While Lyme disease cases in Maine appear steady according to 5-year averages through September (1,039 cases YTD), another tick-borne disease has seen a dramatic increase in the past five years.

Image/ National Atlas of the United States
Image/ National Atlas of the United States

The bacteria infection, anaplasmosis has seen an increase in Maine from 94 cases reported in all of 2013 to 411 cases reported through September, according to Maine CDC statistics.

Transmitted by the same tick that transmits Lyme disease (in fact co-infections do happen), anaplasmosis is caused by Anaplasma phagocytophilum.

It is an intracellular pathogen that is part of the Rickettsia (the same group of bacteria that cause Rocky Mountainspotted fever amongst other diseases) family.

Formerly known as human granulocytic ehrlichiosis, and as the former name of the disease implies, it’s an infection of the white blood cells.

LISTEN: Tickborne diseases: Laboratory diagnosis and treatment

People get this infection through the bite of an infected tick. Depending on the part of the United States you are, the tick species is different: the eastern part of the country is the black-legged tick, Ixodes scapularis, and in the western part of the country, Ixodes pacificus, is usually involved. These are deer ticks that are also involved in the transmission of Lyme disease.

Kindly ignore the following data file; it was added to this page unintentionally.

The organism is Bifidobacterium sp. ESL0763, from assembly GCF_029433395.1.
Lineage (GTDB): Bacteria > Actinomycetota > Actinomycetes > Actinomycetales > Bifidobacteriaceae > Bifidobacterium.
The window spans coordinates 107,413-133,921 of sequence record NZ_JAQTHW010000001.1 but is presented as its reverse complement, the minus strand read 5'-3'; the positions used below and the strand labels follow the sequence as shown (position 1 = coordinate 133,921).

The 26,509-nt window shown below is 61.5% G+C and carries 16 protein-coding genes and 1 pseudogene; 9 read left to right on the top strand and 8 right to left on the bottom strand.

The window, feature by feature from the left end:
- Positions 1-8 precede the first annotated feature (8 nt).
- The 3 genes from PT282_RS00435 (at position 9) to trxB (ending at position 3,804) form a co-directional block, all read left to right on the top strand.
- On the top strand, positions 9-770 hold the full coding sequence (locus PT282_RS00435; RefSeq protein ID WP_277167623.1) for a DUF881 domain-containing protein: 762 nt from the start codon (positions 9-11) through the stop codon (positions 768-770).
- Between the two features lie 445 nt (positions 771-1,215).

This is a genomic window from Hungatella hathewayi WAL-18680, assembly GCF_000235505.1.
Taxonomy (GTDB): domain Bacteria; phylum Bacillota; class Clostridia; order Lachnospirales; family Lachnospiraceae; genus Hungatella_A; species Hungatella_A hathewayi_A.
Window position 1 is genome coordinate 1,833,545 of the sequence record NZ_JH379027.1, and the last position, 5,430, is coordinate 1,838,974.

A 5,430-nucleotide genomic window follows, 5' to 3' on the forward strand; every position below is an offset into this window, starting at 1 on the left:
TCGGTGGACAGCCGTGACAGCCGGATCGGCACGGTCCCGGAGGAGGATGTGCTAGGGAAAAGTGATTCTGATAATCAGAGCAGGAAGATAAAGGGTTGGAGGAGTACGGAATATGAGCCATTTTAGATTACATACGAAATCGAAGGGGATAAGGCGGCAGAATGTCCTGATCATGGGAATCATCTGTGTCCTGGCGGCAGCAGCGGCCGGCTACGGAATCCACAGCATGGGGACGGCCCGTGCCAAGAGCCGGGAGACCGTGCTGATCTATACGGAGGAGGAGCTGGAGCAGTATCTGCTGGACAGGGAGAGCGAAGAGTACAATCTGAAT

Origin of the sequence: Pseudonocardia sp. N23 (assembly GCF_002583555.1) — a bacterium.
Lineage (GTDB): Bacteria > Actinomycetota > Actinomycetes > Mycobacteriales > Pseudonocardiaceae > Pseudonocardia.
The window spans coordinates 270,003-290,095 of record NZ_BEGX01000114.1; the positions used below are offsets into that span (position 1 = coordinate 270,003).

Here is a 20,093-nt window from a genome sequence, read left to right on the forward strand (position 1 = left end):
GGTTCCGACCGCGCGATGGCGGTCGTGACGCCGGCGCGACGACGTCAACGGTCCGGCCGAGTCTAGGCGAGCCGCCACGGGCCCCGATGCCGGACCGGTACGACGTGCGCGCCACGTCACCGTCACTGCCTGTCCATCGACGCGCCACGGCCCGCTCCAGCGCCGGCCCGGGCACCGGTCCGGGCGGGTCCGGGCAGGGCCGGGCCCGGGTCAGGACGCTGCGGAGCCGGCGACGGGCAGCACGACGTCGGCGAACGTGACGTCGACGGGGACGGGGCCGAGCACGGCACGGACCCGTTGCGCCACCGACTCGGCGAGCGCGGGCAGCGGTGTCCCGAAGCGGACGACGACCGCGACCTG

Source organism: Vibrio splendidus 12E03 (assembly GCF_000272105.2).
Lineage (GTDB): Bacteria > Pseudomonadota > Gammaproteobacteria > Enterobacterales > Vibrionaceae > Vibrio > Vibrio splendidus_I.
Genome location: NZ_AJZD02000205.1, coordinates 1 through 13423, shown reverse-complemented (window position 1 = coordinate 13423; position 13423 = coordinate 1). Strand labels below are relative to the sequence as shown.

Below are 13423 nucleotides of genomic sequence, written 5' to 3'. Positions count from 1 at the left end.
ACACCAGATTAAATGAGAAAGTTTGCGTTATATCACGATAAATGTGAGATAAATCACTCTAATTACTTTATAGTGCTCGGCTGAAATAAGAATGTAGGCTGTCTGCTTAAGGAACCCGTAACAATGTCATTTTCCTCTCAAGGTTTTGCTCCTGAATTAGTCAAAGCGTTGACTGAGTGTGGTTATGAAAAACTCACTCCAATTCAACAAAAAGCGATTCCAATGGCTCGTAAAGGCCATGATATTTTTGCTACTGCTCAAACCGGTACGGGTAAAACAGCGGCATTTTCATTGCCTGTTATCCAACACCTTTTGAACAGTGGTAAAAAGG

After a period of a couple of days to a few weeks, most people infected with Anaplasma show influenza- like symptoms(fever, malaise, headache, nausea, vomiting, diarrhea and respiratory symptoms such as a cough).Symptoms tend to be more severe in those that are immunosuppressed and the elderly.

The case fatality rate (i.e. the proportion of anaplasmosis patients that reportedly died as a result of infection) has remained low, at less than 1%.

Related: Lyme disease: 14 states classified as ‘high incidence’

Because A. phagocytophilum infects the white blood cells and circulates in the blood stream, this pathogen may pose a risk to be transmitted through blood transfusions. Anaplasma phagocytophilum has been shown to survive for more than a week in refrigerated blood.

Doxycycline is the first line treatment for adults and children of all ages and should be initiated immediately whenever anaplasmosis is suspected.